Tui upgrades online booking management capabilities for in-store customers

Tui upgrades online booking management capabilities for in-store customers

Travel giant struggled to handle volume of refunds and amendments during pandemic

Tui’s customers who book in-store can now manage their holiday bookings online in the same way as clients who book with the company direct.

Speaking as part of Travel Weekly’s Future of Travel Spring Forum, UK managing director Andrew Flintham said the company had made the rebuilding of its customer systems a focus during the pandemic to meet demand for more flexibility and control over bookings.

He admitted the company had “held its hands up” after struggling to process the volume of refunds and amendments caused by the outbreak of the Covid-19 pandemic last year but was now able to refund package holiday clients within the legally required 14 days.

Being able to book a holiday and get a refund on time if cancelled, or having the flexibility to amend the booking was a priority for customers, added Flintham, who said the latest improvements gave all Tui customers more control over their own bookings.

He said: “This time last year questions ended up being asked of everybody in the entire industry. I think the story has moved on.

“The sign of a great holiday company now is how flexible you are. Giving people that control is what we are seeing as being the number one thing that customers want. And the number one thing that gives them confidence.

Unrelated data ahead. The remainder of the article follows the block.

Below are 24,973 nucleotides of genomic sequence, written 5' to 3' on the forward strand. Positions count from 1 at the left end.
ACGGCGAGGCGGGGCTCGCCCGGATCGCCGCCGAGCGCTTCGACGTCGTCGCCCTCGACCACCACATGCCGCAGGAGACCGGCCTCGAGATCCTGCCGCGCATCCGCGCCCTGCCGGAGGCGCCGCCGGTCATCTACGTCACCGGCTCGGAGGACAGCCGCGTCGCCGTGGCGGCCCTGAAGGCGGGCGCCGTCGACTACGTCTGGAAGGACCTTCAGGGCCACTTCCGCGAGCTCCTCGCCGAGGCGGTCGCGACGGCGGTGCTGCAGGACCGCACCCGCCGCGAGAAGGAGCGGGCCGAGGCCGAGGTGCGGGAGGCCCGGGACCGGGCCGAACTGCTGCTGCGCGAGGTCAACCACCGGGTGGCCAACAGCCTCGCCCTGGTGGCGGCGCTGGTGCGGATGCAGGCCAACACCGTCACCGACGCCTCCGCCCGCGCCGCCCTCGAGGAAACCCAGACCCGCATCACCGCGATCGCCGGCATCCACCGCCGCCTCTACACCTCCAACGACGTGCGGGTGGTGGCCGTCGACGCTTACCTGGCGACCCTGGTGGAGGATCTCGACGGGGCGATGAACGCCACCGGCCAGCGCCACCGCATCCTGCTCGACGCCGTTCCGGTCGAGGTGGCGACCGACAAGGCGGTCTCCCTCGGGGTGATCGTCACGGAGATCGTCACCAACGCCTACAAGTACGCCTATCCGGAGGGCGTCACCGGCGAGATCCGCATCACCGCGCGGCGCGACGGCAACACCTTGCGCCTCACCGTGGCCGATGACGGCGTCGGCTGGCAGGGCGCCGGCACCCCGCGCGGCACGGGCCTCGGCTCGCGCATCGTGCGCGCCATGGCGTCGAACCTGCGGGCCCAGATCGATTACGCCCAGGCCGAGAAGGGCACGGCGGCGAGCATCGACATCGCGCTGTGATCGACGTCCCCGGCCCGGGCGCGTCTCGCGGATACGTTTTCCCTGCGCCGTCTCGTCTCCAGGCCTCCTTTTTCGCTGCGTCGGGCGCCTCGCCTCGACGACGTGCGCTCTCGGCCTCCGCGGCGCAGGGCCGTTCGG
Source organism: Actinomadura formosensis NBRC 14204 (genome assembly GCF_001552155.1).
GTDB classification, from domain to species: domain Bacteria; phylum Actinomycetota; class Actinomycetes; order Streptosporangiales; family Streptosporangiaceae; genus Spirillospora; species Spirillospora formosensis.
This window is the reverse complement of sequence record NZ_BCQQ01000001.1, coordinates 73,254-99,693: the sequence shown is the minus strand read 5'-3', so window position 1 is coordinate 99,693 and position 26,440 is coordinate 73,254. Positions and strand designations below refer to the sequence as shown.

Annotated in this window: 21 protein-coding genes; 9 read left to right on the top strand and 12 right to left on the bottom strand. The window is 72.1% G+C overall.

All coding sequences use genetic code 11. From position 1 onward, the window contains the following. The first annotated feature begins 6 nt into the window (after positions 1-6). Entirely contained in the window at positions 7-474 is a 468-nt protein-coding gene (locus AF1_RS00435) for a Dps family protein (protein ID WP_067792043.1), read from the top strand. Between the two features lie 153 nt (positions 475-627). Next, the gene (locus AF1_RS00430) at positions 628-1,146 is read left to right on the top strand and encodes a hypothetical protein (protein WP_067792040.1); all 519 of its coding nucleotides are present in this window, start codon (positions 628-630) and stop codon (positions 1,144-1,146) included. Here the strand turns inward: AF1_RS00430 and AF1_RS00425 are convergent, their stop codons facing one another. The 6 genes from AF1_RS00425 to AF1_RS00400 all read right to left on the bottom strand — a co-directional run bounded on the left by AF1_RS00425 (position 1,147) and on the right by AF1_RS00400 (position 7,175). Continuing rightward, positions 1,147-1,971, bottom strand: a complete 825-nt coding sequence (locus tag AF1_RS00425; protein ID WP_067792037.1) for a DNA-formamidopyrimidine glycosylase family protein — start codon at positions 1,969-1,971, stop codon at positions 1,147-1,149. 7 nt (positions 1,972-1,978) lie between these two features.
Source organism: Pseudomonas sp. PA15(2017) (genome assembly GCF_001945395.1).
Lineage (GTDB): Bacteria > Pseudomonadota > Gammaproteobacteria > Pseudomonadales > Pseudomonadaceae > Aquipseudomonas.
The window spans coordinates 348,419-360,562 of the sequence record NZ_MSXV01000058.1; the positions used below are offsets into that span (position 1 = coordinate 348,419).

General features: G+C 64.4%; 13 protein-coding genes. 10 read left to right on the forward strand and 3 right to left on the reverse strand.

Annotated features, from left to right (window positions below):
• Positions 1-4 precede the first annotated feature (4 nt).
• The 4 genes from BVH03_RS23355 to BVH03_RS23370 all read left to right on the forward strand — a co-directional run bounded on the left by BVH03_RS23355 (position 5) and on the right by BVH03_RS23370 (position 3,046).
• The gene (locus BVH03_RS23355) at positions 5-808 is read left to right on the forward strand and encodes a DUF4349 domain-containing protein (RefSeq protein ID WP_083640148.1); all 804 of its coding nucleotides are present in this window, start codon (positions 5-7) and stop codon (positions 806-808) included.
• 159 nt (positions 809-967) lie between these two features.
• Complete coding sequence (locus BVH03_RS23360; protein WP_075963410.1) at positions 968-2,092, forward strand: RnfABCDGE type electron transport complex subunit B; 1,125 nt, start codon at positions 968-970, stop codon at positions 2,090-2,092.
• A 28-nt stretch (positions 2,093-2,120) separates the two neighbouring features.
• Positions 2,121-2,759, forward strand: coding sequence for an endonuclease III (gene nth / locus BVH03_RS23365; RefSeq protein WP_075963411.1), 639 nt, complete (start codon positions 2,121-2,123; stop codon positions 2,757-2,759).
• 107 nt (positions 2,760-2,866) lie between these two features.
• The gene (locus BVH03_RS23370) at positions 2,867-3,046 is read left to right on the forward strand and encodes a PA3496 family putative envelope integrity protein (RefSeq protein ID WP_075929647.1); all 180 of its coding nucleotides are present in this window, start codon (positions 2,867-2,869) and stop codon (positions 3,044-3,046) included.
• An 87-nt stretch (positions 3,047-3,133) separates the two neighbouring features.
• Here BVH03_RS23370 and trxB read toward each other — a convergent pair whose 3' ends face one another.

“We now have the ability for the majority of our customers to manage their own booking. Whereas an online customer always could, to a large extent, now even our retail customers can do that.”

He added: “We will say to them, if you’re worried about June, and you want to move your holiday, just go ahead and move it. And we’re seeing lots of customers doing that. So it’s giving people that power to be able to manage their own destiny. That’s really where travel should be now.”

He admitted that, in the past, the tour operator would have struggled to cope with sudden large-scale changes in booking dates and flight passengers but said adapting to constant change had become normal in the current climate.

“Whereas we would have been mortified at seeing 20% of load factor disappear overnight on a set of flights, it is frankly the norm [now],” he said. “As an organisation, we are much better focused and able to actually manage that uncertain environment. And because of that, because we’ve got much more automated systems, we can do it much quicker and much easier.”

Flintham added that the demand to book with “trusted big package brands” was now at an all-time high as a result of the pandemic.